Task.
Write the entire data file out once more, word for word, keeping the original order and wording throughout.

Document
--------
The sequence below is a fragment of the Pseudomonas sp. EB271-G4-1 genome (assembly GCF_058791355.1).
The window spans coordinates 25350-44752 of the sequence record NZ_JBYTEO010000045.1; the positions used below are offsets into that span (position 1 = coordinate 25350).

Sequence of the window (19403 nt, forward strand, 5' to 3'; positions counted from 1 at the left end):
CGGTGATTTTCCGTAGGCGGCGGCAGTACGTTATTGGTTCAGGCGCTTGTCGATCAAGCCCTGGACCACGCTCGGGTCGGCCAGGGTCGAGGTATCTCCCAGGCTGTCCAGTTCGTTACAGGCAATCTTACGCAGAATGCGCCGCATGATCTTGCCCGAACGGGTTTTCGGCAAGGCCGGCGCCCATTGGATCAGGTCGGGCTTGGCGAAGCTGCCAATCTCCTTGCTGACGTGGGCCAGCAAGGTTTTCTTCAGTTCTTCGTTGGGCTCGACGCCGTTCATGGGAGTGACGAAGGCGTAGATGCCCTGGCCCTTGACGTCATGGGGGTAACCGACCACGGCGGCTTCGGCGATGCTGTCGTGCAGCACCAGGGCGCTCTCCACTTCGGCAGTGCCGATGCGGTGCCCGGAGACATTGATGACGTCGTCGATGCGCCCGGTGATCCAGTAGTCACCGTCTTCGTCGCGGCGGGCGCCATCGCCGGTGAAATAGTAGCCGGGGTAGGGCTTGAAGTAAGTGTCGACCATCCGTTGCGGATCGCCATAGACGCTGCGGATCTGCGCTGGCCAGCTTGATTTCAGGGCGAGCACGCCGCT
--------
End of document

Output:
The sequence below is a fragment of the Pseudomonas sp. EB271-G4-1 genome (assembly GCF_058791355.1).
The window spans coordinates 25350-44752 of the sequence record NZ_JBYTEO010000045.1; the positions used below are offsets into that span (position 1 = coordinate 25350).

Sequence of the window (19403 nt, forward strand, 5' to 3'; positions counted from 1 at the left end):
CGGTGATTTTCCGTAGGCGGCGGCAGTACGTTATTGGTTCAGGCGCTTGTCGATCAAGCCCTGGACCACGCTCGGGTCGGCCAGGGTCGAGGTATCTCCCAGGCTGTCCAGTTCGTTACAGGCAATCTTACGCAGAATGCGCCGCATGATCTTGCCCGAACGGGTTTTCGGCAAGGCCGGCGCCCATTGGATCAGGTCGGGCTTGGCGAAGCTGCCAATCTCCTTGCTGACGTGGGCCAGCAAGGTTTTCTTCAGTTCTTCGTTGGGCTCGACGCCGTTCATGGGAGTGACGAAGGCGTAGATGCCCTGGCCCTTGACGTCATGGGGGTAACCGACCACGGCGGCTTCGGCGATGCTGTCGTGCAGCACCAGGGCGCTCTCCACTTCGGCAGTGCCGATGCGGTGCCCGGAGACATTGATGACGTCGTCGATGCGCCCGGTGATCCAGTAGTCACCGTCTTCGTCGCGGCGGGCGCCATCGCCGGTGAAATAGTAGCCGGGGTAGGGCTTGAAGTAAGTGTCGACCATCCGTTGCGGATCGCCATAGACGCTGCGGATCTGCGCTGGCCAGCTTGATTTCAGGGCGAGCACGCCGCT